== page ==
Hockey Canada said it would release audited financial reports following a review that found oversight and transparency issues at the organization.
Retired Supreme Court judge Thomas Cromwell was commissioned by Hockey Canada in August to review his governance amid a public outcry over the controversial use of a reserve fund to settle sexual assault allegations.
One of Cromwell’s recommendations in his report was for Hockey Canada to release its audited financial statements forward – a call Cromwell repeated to the Commons inheritance committee on Tuesday.
Asked by CBC News whether to act on the recommendation, Hockey Canada confirmed for the first time that it would.
Hockey Canada said it would publish its 2021-22 financial reports at an “opportune time” on its website. The audited statement will be approved Saturday at Hockey Canada’s annual general meeting.
Hockey parents were outraged to learn that the organization’s National Equity Fund – which was created as part of a player registration fee – was used to pay millions of dollars for sexual assault allegations without their knowledge.
It was later revealed that there was another such reserve fund.
Cromwell concluded that the organization’s board of directors was concerned that accounts containing large amounts of money would attract more claims.
In total, $17 million was transferred over the five years between 2016 and 2021, according to an analysis by Charity Intelligence Canada.
Conservative MP Kevin Waugh accused Hockey Canada of “hiding funds” at a committee hearing on Tuesday. He said Hockey Canada “fears that insurance rates will go up or that people will apply to be paid for injuries and the like for sexual abuse or harassment.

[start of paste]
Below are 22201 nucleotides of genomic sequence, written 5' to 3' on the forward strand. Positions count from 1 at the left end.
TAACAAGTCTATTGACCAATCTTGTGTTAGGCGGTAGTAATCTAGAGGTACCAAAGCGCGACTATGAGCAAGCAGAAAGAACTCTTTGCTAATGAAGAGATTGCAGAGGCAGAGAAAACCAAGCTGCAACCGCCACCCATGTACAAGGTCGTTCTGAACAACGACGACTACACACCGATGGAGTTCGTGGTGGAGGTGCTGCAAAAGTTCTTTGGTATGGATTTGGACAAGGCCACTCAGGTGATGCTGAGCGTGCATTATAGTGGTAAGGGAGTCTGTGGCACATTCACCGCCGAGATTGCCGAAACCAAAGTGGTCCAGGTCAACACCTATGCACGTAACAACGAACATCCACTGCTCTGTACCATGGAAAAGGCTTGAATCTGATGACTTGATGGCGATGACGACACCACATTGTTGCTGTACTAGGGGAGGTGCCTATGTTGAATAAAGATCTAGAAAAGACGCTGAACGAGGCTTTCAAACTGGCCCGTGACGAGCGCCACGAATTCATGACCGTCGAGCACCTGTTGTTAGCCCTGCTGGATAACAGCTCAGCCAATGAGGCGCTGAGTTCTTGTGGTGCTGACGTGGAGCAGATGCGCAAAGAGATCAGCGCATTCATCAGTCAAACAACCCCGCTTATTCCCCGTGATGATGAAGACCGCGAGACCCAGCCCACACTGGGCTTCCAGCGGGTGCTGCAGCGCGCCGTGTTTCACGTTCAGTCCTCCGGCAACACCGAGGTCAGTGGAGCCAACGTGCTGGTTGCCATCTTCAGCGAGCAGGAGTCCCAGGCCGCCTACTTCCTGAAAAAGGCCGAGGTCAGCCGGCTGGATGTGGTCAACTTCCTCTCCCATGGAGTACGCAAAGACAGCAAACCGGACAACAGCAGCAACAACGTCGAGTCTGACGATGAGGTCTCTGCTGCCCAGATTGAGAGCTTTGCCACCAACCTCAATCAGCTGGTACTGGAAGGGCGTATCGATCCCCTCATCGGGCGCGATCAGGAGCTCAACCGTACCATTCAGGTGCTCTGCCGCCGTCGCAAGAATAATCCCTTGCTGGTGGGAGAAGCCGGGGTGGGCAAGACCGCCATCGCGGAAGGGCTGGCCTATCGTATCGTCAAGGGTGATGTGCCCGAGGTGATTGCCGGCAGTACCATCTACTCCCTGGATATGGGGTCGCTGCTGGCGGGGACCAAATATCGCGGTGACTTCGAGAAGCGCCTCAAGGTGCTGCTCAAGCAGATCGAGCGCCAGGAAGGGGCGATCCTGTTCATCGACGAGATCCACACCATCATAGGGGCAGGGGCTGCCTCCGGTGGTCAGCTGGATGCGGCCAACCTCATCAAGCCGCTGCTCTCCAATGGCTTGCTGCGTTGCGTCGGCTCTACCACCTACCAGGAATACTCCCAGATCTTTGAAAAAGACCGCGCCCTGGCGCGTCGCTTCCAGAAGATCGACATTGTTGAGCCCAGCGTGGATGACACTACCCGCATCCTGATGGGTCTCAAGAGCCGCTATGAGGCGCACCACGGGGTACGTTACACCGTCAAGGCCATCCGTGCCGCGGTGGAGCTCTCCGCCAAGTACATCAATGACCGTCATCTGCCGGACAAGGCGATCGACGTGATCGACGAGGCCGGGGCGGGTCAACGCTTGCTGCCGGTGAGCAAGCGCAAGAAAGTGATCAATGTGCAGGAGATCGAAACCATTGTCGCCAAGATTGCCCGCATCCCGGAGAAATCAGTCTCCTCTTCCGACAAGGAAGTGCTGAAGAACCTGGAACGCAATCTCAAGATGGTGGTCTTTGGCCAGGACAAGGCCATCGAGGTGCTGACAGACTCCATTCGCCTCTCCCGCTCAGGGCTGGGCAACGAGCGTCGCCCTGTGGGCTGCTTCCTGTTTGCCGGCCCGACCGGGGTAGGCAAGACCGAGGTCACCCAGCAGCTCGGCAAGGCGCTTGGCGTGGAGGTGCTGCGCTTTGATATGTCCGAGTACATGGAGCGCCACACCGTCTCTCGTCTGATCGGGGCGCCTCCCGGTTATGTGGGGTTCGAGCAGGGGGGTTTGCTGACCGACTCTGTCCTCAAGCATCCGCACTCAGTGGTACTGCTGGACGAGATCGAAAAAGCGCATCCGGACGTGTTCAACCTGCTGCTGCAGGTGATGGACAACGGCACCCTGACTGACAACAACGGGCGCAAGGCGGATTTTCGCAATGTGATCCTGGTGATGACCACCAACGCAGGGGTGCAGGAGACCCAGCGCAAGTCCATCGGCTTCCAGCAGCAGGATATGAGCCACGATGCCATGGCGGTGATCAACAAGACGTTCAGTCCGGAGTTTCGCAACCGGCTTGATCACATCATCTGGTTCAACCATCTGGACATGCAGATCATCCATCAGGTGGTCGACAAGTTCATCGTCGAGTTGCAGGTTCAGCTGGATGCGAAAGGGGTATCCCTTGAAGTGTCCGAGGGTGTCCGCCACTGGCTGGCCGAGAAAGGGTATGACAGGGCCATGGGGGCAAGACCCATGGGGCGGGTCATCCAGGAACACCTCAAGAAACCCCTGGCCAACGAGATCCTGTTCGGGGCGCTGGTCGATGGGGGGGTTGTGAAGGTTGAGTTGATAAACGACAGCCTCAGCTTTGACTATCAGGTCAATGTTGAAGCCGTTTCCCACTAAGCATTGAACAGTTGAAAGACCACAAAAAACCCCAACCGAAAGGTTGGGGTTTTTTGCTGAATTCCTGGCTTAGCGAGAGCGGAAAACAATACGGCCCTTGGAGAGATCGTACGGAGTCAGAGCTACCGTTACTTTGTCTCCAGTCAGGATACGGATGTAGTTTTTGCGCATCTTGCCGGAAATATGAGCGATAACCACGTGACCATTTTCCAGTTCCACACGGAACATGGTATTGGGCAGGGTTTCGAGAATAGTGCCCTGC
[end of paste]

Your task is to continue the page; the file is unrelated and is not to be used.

“That’s troubling, I think for Canadians,” Waugh told Cromwell. “Do you agree?”
Cromwell, who testified on Tuesday, said his interim report to the board of directors in October was clear.
“I demonstrated in my assessment that the trust of stakeholders has been compromised and that is why my advice to the board [was] not seek re-election when their term ends,” Cromwell told the committee.
Tighter rules are needed, advocates say
Cromwell also told the committee that posting financial reports publicly was what the Canadian Sports Governance Code recommended and was “reasonable advice”.
Kate Bahen, managing director of Charity Intelligence Canada, said the code is just a guide, not a requirement.
Bahen said the government should require all nonprofits like Hockey Canada to post audited financial records or do so without the tax benefits of charity.
“It was a complete shock,” said Bahen. “I don’t understand why Canada is in the dark ages.”
He said a number of other countries, such as the US, UK and Australia, had this requirement.
“You are the government, you can manage this,” Bahen said.
NDP MP Peter Julian, who also sits on the Commons inheritance committee, said the federal government was not doing enough.
“Sport Canada has been completely sluggish in asking national sports organizations to fulfill their obligations to the Canadian public,” Julian told CBC News. “That needs to change.”
Bloc Québécois MP Sébastien Lemire agreed and said the government should make it mandatory so there are clear “boundaries” so there is “more transparency”.
The sports minister said changes were coming in April
Asked whether the government would change rules to make it mandatory for non-profit organizations to publicly post financial reports, Sports Minister Pascale St-Onge did not rule out the possibility.
“We are also consulting with experts to implement best practices, and we will carefully study all the recommendations that will be made by the parliamentary committee,” he said in a media statement.
St-Onge said he was reviewing the conditions national sports organizations must meet to receive federal funds and enact new rules on financial transparency by April 2023. He did not say what those rules would include.
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